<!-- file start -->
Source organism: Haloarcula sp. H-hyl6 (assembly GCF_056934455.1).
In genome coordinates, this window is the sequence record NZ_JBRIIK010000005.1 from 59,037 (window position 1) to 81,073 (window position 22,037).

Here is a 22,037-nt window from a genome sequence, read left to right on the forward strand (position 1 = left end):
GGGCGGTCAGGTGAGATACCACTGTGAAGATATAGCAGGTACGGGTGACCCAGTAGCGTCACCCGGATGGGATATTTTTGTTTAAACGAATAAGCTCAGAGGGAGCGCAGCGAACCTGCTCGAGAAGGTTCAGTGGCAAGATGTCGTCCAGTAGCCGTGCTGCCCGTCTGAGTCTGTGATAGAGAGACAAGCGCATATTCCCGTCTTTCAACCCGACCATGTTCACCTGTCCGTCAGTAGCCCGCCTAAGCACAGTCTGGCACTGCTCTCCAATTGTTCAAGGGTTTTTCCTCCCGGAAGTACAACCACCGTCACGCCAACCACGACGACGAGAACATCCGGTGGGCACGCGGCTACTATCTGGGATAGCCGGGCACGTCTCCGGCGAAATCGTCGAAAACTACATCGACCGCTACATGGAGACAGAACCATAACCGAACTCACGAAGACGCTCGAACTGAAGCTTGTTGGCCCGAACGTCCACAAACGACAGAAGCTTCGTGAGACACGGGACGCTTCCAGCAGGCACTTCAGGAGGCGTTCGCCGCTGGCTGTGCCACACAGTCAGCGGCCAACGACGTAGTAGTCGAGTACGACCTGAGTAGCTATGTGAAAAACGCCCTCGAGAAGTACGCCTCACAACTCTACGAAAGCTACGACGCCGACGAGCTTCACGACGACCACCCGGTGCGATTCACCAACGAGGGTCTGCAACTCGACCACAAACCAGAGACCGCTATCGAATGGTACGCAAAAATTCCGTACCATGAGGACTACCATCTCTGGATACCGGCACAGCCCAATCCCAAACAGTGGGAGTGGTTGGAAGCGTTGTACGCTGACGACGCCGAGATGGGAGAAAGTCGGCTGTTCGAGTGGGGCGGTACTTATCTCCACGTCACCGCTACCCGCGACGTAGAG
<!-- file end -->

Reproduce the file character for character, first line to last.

Source organism: Haloarcula sp. H-hyl6 (assembly GCF_056934455.1).
In genome coordinates, this window is the sequence record NZ_JBRIIK010000005.1 from 59,037 (window position 1) to 81,073 (window position 22,037).

Here is a 22,037-nt window from a genome sequence, read left to right on the forward strand (position 1 = left end):
GGGCGGTCAGGTGAGATACCACTGTGAAGATATAGCAGGTACGGGTGACCCAGTAGCGTCACCCGGATGGGATATTTTTGTTTAAACGAATAAGCTCAGAGGGAGCGCAGCGAACCTGCTCGAGAAGGTTCAGTGGCAAGATGTCGTCCAGTAGCCGTGCTGCCCGTCTGAGTCTGTGATAGAGAGACAAGCGCATATTCCCGTCTTTCAACCCGACCATGTTCACCTGTCCGTCAGTAGCCCGCCTAAGCACAGTCTGGCACTGCTCTCCAATTGTTCAAGGGTTTTTCCTCCCGGAAGTACAACCACCGTCACGCCAACCACGACGACGAGAACATCCGGTGGGCACGCGGCTACTATCTGGGATAGCCGGGCACGTCTCCGGCGAAATCGTCGAAAACTACATCGACCGCTACATGGAGACAGAACCATAACCGAACTCACGAAGACGCTCGAACTGAAGCTTGTTGGCCCGAACGTCCACAAACGACAGAAGCTTCGTGAGACACGGGACGCTTCCAGCAGGCACTTCAGGAGGCGTTCGCCGCTGGCTGTGCCACACAGTCAGCGGCCAACGACGTAGTAGTCGAGTACGACCTGAGTAGCTATGTGAAAAACGCCCTCGAGAAGTACGCCTCACAACTCTACGAAAGCTACGACGCCGACGAGCTTCACGACGACCACCCGGTGCGATTCACCAACGAGGGTCTGCAACTCGACCACAAACCAGAGACCGCTATCGAATGGTACGCAAAAATTCCGTACCATGAGGACTACCATCTCTGGATACCGGCACAGCCCAATCCCAAACAGTGGGAGTGGTTGGAAGCGTTGTACGCTGACGACGCCGAGATGGGAGAAAGTCGGCTGTTCGAGTGGGGCGGTACTTATCTCCACGTCACCGCTACCCGCGACGTAGAG